1. An example of "phishing" is when a thief:
Steals files from your place of work
Poses as a legitimate company to request your personal information via email
Steals statements from the trash
2. In order for a thief to use your debit card, he or she:
Must have your PIN
Can use you PIN, choose the "credit" option in a store, or makes purchase online or over the phone
Must have your Social Security number
3. You should check your credit reports for fraudulent activity:
At least monthly
At least annually
Only when you suspect your information has been compromised
4. You should only share your personal information if:
You are forced to by a court order
The person asking for it says he or she is trustworthy
You know how the information will be used, you know the person or company you are dealing with is legitimate, and you initiated the contact
5. How often should you check your billing statements?
When they are issued
Once every three months
Checking your statements is not important because the creditor or financial institution will contact you if there is a problem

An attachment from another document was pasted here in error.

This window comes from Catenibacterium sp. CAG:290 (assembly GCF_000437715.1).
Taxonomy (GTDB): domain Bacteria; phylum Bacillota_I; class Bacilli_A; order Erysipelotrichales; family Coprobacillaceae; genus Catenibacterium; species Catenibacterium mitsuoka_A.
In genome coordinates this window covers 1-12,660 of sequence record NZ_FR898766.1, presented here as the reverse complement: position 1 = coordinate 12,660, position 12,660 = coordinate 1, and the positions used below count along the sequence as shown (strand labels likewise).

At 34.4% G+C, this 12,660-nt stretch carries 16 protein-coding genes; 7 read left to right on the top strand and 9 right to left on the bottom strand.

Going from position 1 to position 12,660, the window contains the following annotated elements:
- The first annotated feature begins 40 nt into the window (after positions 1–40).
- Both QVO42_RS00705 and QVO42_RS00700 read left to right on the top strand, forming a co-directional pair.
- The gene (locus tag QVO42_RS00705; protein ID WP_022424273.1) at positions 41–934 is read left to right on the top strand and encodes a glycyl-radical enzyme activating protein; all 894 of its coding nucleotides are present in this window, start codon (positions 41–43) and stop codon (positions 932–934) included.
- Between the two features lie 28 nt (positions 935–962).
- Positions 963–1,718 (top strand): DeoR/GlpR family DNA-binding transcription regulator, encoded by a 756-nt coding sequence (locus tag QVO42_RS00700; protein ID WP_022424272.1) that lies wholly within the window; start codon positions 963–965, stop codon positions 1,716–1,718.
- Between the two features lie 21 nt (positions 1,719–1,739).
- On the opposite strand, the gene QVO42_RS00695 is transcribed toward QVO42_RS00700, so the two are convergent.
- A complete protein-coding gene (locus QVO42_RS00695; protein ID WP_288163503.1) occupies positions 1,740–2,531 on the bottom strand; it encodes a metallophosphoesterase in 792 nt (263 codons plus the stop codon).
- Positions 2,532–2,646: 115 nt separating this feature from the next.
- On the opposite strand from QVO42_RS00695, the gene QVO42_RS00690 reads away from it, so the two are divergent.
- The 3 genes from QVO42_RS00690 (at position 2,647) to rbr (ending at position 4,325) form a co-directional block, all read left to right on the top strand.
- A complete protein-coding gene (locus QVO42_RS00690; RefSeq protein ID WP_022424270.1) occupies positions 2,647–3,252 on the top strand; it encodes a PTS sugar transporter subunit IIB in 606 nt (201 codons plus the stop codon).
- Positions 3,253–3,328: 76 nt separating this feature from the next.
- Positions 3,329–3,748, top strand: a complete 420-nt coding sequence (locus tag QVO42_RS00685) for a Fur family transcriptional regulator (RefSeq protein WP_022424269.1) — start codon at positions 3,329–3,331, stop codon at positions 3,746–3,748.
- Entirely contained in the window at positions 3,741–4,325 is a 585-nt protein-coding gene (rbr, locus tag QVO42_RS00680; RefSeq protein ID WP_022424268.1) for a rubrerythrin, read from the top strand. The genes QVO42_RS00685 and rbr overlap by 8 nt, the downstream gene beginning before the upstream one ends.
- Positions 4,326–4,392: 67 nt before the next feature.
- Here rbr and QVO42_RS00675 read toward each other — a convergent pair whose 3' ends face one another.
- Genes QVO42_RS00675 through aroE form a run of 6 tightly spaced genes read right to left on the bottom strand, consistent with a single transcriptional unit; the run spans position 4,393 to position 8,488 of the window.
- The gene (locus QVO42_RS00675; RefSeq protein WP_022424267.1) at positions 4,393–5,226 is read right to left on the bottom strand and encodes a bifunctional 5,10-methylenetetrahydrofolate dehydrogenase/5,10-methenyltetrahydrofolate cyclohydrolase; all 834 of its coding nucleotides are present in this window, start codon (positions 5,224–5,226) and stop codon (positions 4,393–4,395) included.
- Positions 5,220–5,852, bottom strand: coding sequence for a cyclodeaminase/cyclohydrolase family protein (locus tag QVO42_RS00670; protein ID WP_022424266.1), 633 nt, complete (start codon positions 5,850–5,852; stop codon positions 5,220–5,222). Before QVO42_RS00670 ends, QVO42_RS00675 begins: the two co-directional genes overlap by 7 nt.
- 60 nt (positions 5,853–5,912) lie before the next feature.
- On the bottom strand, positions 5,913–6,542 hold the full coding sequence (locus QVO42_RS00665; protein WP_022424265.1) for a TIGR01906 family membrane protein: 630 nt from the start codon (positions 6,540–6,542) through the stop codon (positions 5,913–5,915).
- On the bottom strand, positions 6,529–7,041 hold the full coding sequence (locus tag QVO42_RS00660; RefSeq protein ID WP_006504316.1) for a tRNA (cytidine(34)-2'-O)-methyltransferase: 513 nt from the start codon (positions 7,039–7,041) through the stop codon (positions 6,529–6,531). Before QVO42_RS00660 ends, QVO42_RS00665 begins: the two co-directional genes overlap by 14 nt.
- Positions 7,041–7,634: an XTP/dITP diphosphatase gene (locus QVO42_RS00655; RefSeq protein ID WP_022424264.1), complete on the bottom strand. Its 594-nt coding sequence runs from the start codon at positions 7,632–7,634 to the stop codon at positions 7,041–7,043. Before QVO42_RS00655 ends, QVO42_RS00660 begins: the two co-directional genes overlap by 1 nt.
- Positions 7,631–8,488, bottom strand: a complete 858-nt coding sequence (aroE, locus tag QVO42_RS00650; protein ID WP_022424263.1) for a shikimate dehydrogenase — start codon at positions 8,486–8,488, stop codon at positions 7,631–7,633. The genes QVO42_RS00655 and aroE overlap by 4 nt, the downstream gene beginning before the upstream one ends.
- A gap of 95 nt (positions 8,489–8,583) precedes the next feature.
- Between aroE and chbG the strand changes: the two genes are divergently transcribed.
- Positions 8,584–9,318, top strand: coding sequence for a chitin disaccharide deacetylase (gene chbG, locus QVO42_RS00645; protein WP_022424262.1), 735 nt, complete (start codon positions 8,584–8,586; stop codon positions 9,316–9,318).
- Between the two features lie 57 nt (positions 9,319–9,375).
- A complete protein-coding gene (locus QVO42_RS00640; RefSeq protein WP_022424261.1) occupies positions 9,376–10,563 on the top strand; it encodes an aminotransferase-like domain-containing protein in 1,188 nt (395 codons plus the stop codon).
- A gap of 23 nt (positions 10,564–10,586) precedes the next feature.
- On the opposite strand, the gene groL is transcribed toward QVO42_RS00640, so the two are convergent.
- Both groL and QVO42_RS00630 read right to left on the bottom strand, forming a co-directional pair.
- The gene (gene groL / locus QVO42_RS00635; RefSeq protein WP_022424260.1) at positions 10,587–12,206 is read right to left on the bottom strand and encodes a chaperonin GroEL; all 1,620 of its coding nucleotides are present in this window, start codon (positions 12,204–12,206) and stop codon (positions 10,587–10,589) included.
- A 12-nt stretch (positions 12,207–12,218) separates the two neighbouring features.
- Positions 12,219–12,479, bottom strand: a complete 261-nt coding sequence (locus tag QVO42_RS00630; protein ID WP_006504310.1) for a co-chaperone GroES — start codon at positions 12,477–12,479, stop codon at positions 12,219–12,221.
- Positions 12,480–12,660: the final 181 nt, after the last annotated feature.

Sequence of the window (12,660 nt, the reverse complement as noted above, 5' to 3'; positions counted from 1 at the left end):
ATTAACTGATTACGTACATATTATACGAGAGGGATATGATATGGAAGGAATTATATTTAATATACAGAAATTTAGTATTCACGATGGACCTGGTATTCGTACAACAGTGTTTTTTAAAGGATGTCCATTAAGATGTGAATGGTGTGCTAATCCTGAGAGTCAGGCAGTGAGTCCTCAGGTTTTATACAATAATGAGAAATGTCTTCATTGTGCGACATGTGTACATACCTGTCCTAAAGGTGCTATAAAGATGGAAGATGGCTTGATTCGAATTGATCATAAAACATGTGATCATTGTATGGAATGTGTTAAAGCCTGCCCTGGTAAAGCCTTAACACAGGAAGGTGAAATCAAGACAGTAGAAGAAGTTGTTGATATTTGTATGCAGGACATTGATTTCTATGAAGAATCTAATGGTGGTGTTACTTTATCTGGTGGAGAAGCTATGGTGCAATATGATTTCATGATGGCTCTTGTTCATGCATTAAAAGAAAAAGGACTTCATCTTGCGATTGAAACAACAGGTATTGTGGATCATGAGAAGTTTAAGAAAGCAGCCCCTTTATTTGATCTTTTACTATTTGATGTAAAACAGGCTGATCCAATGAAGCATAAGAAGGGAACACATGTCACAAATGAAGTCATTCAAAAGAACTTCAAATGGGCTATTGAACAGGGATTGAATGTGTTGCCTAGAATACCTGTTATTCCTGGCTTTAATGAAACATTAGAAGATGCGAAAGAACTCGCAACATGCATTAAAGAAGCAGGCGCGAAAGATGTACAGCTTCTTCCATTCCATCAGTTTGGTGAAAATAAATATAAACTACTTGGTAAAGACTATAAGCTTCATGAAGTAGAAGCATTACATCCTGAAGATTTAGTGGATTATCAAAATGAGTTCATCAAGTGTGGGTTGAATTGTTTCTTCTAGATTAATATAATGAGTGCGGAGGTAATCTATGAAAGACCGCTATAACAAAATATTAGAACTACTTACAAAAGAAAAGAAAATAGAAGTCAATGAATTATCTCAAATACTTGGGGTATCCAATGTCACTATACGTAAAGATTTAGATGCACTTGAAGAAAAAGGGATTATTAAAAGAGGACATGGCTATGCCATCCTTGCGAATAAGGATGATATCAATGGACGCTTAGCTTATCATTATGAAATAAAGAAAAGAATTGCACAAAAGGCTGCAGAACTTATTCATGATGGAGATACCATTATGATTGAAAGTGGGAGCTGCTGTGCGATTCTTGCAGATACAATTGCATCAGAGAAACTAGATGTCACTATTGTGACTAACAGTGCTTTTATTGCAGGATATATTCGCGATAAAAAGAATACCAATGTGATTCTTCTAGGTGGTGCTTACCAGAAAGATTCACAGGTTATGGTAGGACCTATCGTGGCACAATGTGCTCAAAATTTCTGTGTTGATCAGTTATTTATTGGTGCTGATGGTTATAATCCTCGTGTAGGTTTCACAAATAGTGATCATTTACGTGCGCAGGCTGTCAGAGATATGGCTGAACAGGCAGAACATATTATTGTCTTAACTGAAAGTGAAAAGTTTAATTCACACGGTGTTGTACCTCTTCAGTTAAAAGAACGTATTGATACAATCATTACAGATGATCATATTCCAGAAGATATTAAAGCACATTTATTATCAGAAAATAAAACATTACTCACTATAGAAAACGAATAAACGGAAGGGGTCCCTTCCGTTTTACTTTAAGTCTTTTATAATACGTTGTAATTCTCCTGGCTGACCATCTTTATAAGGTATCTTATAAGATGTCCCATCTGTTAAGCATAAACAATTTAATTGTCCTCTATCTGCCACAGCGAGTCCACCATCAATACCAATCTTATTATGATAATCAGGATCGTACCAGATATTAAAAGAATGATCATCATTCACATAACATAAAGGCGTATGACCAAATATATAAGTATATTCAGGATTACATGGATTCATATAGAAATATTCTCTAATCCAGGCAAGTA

6. Can you file a police report if you have been the victim of identity theft?
Only if the thief stole at least $10,000
7. Which is a true statement about fraud alerts?
You must pay a fee to add the alert
Once the alert is placed, credit issuers must verify your identity before opening a new account
You will need to have documentation of the crime and a police report to place a 90-day alert
8. A method to prevent fraud by having your credit report made unavailable for viewing is called a:
9. Under federal law, your liability for a lost or stolen credit card is limited to:
10. Which law gives you the right to receive a free copy of your credit report once a year?
The Fair Credit Reporting Act
The Fair and Accurate Credit Transactions Act
The Fair Debt Collection Practices Act